The Sleepy Jackson, a band from “Down Under,” made a rare tour through the United States in the Spring of 2004 in support of their Lovers album. Their stop in this part of the country was at The Nick – the grungiest club in Birmingham, Alabama. No one else seemed to care much about that, this being “rock and roll” and, well, the music business. Have venue, will play.
In discussions with the label, I was fortunate to arrange an in-store performance by the band. I really dug that record and played it for as many people as I could, likely driving the staff crazy in the process. I felt an in-store was just the thing to help sell a few handfuls of CDs, and maybe put them on the map in this Deep South town. That was wishful thinking, of course, as the majority of in-stores seemed to translate to “free show” for many attendees, and sometimes even big name acts would draw lots of people and sell very few albums. I remained hopeful, if blindly optimistic.
The preparations for the band’s visit were slightly daunting. I was informed by management, through the record label, that the group would require six amplified hook-ups. (Our sound system only allowed for four.) “Sure,” I said and, at the store, we continued our planning for the event. All the while, I knew we would never have the set-up that the band’s management was requesting without a cash layout that surely wasn’t going to happen. The proposed arrangement could have dwarfed the size of the potential crowd.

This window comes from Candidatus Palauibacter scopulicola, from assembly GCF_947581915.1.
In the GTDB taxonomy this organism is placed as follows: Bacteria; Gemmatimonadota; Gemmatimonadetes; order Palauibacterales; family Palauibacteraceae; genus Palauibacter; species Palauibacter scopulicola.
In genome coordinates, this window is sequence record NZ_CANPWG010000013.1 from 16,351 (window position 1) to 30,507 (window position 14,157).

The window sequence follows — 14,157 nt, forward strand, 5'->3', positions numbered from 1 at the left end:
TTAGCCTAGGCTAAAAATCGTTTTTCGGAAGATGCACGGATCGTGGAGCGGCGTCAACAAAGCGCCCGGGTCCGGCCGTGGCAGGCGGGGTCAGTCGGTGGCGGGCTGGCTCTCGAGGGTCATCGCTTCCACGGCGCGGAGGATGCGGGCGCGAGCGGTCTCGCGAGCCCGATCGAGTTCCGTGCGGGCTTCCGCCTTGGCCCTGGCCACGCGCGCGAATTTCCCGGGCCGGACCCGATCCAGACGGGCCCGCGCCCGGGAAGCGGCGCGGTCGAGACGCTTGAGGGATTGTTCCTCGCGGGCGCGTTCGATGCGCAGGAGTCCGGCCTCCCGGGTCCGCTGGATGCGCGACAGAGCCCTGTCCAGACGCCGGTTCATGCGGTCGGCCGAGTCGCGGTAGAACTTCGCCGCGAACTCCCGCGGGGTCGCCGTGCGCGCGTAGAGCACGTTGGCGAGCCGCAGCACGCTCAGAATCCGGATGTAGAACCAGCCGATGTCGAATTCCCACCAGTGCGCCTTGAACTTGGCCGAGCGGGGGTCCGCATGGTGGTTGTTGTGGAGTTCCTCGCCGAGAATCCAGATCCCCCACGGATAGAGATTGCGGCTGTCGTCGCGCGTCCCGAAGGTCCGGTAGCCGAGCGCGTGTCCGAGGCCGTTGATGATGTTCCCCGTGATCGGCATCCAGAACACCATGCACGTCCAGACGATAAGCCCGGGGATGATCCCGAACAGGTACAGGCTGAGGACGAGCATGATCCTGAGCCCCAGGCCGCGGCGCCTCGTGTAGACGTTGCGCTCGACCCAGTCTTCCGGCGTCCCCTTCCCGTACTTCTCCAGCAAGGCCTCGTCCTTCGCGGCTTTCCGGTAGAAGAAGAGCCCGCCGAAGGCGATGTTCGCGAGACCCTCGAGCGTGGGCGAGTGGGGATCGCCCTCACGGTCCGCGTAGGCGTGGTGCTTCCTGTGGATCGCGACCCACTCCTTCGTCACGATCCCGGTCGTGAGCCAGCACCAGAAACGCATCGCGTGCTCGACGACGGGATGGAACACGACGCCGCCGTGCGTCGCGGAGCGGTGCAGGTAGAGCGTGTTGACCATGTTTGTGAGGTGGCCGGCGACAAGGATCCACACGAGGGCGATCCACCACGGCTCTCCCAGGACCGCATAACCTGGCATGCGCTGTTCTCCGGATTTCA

On the afternoon of the event, I drove to the club to pick up the band and have them (all expected eight of them) follow me in caravan to the store. They had just finished their sound-check and there were only three people there to meet me. Word was – and it was told to me in only the vaguest of terms – that the night before there had been a scuffle of sorts, a disagreement and a physical fight. The only two members of the band who would be attending the in-store would be Luke Steele, the vocalist and leader of the group, and another member who would accompany Luke on vocals and tambourine. The other fellow (whose name I now forget) was a dead ringer for Robert Plant, and his left wrist and hand was bandaged and braced. Luke was sporting a facial cut on his forehead, right between his eyes.
Conversation made its way quickly to the subject of food. Thankfully, Birmingham is a town with a wide variety of food choices, and I told them we could fulfill any requests they had. “We’d like some burgers, mate,” Luke said. R.Plant chimed in. “Yeah, burgers.” Well, that was easy. We arrived at the store, Luke and R.Plant went directly toward the privacy of my office, and we ordered two deluxe bacon cheeseburgers with steak fries from Oak Hill, the local pub (only four doors away, and makers of the freshest burger I’d yet encountered in the entire city). When the food arrived, the “band” was ready for it, having primed their hunger with a few bottles of Heineken. They devoured the hamburgers as if they hadn’t eaten in days. I busied myself with clearing out the unnecessary sound equipment from the floor of the store. It turned out that we only needed three inputs for our P.A. system: two for vocal mics and one for Luke’s guitar.